As I mentioned last week, a couple of years ago I put together a random selection of annotations and quotations on the supra- and infralapsarianism debate. I will post this list in four parts. However, this bibliography is by no means comprehensive. So please feel free to add to it. My intention is to provide some basic historical and theological sources for those who may be interested in studying this issue in more depth. I start with the Westminster Assembly, not because this is where the discussion began but because it was where it came to a head.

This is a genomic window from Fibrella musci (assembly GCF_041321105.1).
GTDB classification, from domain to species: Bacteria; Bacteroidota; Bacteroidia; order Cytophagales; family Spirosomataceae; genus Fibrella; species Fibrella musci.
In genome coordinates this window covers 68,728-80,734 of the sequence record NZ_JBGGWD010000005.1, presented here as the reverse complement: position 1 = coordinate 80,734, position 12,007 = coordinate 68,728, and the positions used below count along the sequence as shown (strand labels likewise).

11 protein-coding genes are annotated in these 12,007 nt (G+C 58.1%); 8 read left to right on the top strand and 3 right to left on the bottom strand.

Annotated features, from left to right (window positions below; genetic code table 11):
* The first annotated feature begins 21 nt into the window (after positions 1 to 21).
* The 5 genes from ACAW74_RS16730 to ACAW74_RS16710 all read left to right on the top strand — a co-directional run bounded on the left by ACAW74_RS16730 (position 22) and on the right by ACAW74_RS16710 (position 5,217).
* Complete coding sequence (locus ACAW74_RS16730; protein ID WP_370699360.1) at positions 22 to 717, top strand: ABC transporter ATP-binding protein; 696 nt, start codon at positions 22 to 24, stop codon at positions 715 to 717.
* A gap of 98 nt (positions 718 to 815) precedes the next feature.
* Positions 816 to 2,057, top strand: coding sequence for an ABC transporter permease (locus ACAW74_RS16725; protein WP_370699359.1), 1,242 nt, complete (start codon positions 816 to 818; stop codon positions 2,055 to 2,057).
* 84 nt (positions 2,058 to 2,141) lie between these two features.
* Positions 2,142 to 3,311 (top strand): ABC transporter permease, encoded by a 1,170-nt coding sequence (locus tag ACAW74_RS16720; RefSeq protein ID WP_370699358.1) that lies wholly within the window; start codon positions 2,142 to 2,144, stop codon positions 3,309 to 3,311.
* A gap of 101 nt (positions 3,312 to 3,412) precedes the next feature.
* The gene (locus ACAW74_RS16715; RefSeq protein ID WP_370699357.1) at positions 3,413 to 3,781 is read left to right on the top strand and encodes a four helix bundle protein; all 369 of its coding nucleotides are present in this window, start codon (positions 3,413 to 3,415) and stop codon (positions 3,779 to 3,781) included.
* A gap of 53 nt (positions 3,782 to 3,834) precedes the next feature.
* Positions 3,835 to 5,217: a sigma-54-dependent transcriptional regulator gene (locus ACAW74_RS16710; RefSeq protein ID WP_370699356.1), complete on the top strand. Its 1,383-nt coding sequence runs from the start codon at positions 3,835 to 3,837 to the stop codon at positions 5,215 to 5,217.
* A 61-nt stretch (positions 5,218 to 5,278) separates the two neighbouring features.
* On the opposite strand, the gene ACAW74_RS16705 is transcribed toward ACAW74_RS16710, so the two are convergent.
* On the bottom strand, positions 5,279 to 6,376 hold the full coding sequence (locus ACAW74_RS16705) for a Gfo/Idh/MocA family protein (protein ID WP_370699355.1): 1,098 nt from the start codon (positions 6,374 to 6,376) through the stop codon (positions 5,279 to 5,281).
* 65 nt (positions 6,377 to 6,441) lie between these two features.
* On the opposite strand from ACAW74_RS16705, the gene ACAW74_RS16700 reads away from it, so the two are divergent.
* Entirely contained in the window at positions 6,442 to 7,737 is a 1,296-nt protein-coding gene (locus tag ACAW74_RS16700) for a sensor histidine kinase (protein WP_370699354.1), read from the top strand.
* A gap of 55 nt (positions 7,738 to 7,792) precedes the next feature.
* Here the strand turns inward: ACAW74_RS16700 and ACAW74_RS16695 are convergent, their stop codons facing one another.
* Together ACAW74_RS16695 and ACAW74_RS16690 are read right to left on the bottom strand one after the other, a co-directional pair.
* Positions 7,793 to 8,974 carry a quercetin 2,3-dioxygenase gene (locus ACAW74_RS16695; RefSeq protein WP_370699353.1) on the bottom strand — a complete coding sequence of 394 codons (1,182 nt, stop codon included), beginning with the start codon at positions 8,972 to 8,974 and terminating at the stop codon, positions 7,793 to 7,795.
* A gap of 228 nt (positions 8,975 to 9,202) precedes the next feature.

- For the minutes regarding WCF 3, “Of God’s Eternal Decree,” see Alexander F. Mitchell and John Struthers, eds. Minutes of the Sessions of the Westminster Assembly of Divines (USA: Still Waters, 1991), 126-127, 129, 134, 150-157, 160-162, 245-246. For an illuminating discussion on the debates on God’s decree and the relationship of WCF 3 to the Irish Articles, see Mitchell’s “Introduction,” lii-lxiv. Mitchell states, “They spoke indifferently of the ‘decree’ and of the ‘decrees’ of God, while the Irish divines speak of only one and ‘the same decree;’ and from the notes of their debates given below, it will be seen that this was done because all were not agreed upon the point, and in order that that every one might enjoy his own sense! The same care was taken to avoid the insertion of anything which could be regarded as indicating a preference for supralapsarianism” (lv, emphasis original). Although Mitchell concedes that this matter is not entirely clear in the minutes and even entertains the possibility of room made in the confession’s wording for Amyraldianism. Hopefully, as anticipated, Chad Van Dixhoorn’s findings at The Westminster Assembly Project will shed more light on this subject! For an anecdotal account of the Assembly’s debates on the decree, see Robert Baillie, The Letters and Journals of Robert Baillie: Principal of the University of Glasgow 1637-1652, vol. II, ed. David Laing (Edinburgh: Printed for Robert Ogle, 1841). Baillie reports, “We had long and tough debates about the decrees of election” (325). On the grammatical/syntactical construction of WCF 3, especially 3.6 and 3.7, S. W. Carruthers, The Westminster Confession of Faith: Being an Account of the Preparation and Printing of Its Seven Leading Editions (Manchester: Aikman & Son, 1937), 94-96.